Bernhard Langer spent 45 anxious minutes Friday wondering if the driver that he has used the last two years would be healthy enough to make it to work Saturday. Fortunately, a Champions Tour club technician was able to find a replacement screw for the one that busted inside the clubhead at the end of Langer’s second round at the Senior Players Championship in Pittsburgh.
The “gamer” back in his ever steady hands, Langer moved closer to his third major title on the 50-and-over circuit, overcoming a slow start to shoot a 4-under 66 in the third round and stay in front of hard-charging Kenny Perry at Fox Chapel.
“There’s always slight doubts,” Langer said. “You’re putting something together. They say it’s the same, but you’re never sure it’s the same ... I was convinced it was very close to the same. You don’t want it to get into your head.”
It hardly looked like Langer was bothered while moving to 15-under 195 through 54 holes at an event where he has five top-10 finishes but no victories. The two-time Masters champ hit 10 of 14 fairways and shot a 4-under 31 on the back nine to regain control after briefly losing the lead to Perry.
Perry (Lone Oak, WKU), trying to join Arnold Palmer as the only player to win the Senior Players in consecutive years, was three behind after a 65 he allowed could have been even better. Still, the deficit is hardly daunting for Perry, who trailed Fred Couples by two heading into the final round last June only to emerge with the first major of his professional career.
“Hopefully, the results will be the same,” Perry said, laughing.
Russ Cochran (St. Mary, UK), Joe Durant and Bill Glasson were four back. Cochran had a 63, the low round of the day. Durant shot 67, and Glasson had a 68.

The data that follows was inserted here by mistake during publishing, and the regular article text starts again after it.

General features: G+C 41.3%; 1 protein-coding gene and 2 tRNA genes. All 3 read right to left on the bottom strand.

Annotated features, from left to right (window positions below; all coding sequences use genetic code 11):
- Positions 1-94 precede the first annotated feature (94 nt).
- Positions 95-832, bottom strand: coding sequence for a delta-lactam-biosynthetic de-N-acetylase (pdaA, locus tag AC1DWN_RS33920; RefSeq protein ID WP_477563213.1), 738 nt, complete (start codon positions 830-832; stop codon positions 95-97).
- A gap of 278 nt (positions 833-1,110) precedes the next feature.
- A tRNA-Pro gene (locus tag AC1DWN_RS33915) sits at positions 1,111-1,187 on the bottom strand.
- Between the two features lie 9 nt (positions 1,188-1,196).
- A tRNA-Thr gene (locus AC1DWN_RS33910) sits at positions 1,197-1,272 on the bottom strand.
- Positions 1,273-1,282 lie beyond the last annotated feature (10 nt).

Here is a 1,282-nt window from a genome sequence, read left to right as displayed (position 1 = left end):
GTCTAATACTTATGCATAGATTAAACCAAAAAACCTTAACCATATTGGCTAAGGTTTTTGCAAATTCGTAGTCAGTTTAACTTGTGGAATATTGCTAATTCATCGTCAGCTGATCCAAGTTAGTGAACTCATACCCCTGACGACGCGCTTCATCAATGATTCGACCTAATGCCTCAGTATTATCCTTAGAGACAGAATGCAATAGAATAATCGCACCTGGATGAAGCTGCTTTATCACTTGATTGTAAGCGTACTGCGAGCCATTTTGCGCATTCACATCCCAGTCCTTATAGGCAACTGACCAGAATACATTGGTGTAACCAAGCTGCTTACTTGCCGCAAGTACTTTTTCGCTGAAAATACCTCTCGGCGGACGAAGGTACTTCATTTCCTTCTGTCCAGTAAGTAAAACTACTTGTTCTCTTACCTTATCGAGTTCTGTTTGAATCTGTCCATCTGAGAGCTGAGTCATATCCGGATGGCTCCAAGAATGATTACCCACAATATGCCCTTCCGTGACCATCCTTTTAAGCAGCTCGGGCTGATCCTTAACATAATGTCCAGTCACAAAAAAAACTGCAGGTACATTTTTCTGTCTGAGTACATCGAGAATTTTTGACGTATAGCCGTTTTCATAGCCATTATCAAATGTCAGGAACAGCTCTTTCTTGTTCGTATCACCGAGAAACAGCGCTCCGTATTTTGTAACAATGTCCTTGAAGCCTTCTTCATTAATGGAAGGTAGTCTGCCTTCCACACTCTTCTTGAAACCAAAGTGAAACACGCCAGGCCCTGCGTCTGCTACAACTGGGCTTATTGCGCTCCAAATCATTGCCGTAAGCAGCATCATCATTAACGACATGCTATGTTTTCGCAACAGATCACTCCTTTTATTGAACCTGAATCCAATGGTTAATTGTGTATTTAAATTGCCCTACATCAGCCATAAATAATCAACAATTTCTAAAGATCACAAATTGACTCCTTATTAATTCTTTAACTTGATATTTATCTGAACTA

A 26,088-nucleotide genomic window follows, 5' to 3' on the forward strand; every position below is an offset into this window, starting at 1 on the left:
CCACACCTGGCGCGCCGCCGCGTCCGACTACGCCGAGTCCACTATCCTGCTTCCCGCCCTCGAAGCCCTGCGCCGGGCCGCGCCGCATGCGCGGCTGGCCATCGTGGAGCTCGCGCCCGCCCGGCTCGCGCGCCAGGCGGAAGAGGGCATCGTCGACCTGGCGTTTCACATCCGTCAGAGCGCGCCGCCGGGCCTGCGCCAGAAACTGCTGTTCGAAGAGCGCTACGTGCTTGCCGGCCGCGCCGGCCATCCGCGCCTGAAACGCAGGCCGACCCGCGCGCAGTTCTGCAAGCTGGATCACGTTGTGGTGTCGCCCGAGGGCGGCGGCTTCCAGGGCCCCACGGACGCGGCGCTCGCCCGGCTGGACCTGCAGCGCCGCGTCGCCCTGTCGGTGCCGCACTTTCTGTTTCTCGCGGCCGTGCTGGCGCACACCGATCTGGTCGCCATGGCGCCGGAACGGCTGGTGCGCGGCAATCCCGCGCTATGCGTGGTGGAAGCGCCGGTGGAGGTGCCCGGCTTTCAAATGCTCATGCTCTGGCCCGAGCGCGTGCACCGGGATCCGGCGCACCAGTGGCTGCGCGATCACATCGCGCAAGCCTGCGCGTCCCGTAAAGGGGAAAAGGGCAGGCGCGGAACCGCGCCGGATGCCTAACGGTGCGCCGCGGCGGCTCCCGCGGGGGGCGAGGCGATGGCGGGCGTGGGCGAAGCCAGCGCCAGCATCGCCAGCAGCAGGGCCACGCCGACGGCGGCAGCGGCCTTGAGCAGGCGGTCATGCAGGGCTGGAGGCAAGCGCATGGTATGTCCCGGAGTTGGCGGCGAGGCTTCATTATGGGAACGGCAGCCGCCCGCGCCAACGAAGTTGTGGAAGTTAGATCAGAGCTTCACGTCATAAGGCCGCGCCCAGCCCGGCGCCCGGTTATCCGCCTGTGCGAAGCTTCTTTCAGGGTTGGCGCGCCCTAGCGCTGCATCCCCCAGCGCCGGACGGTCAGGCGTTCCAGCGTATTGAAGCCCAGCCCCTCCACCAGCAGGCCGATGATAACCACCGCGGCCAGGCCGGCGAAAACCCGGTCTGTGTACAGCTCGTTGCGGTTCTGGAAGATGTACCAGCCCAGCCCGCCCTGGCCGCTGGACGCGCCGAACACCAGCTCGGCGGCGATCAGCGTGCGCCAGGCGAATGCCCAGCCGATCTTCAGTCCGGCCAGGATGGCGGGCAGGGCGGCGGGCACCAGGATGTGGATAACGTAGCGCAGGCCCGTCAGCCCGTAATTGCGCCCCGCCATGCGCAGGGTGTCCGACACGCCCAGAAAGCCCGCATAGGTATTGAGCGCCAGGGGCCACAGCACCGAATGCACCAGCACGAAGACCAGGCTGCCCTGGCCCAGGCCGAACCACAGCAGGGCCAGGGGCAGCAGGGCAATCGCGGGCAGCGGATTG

Perry bounced back from a methodical 70 in the opening round with a 63 on Friday. He followed it with a roller-coaster 65 that included six birdies, an eagle and three bogeys.
“I need to make that a little bit better tomorrow,” Perry said. “I need to clean it up a little bit and put on a little bit of pressure.”
A birdie on No. 14 seemed to have Perry poised for his second straight 63, but he cooled over the closing stretch, bogeying the 16th after his tee shot landed against a tree. Playing into the wind on the uphill par-5 18th, he settled for par, leaving himself and the rest of the field with some work to do to catch Langer.
Not that Langer is taking anything for granted.
“I still have got to shoot under par tomorrow,” he said. “I feel Kenny Perry is going to go under par. There’s still 18 holes to play. That’s a lot of golf.”
Maybe, but Perry knows Langer isn’t going to come back to the pack. Perry estimated it would take a 63 to make things interesting on Sunday. Anything less could turn the round into a victory lap for his good friend.
“If he kicks my butt, I’ll shake his hand, give him a hug, whatever,” Perry said. “We’re going to go out and compete and see where the chips fall.”
› Patrick Reed held it together at Congressional to build a two-shot lead in the Quicken Loans National at Bethesda, Md., and put himself in an ideal position. He has never lost a PGA Tour event when he had at least a share of the 54-hole lead. Reed made three bogeys in a seven-hole stretch in the middle of his round and salvaged an even-par 71, giving him a two-shot lead over Seung-yul Noh, Freddie Jacobson and Marc Leishman.
› Michelle Wie shot her second straight 5-under 66 to take a two-shot lead in the suspended second round of the NW Arkansas Championship at Rogers, Ark. Coming off a victory Sunday in the U.S. Women’s Open at Pinehurst, Wie had six birdies and a bogey in her morning round at Pinnacle Country Club.
› Pablo Larrazabal shot a 5-under 67 to take a three-stroke lead into the final round of the BMW International Open in Cologne, Germany.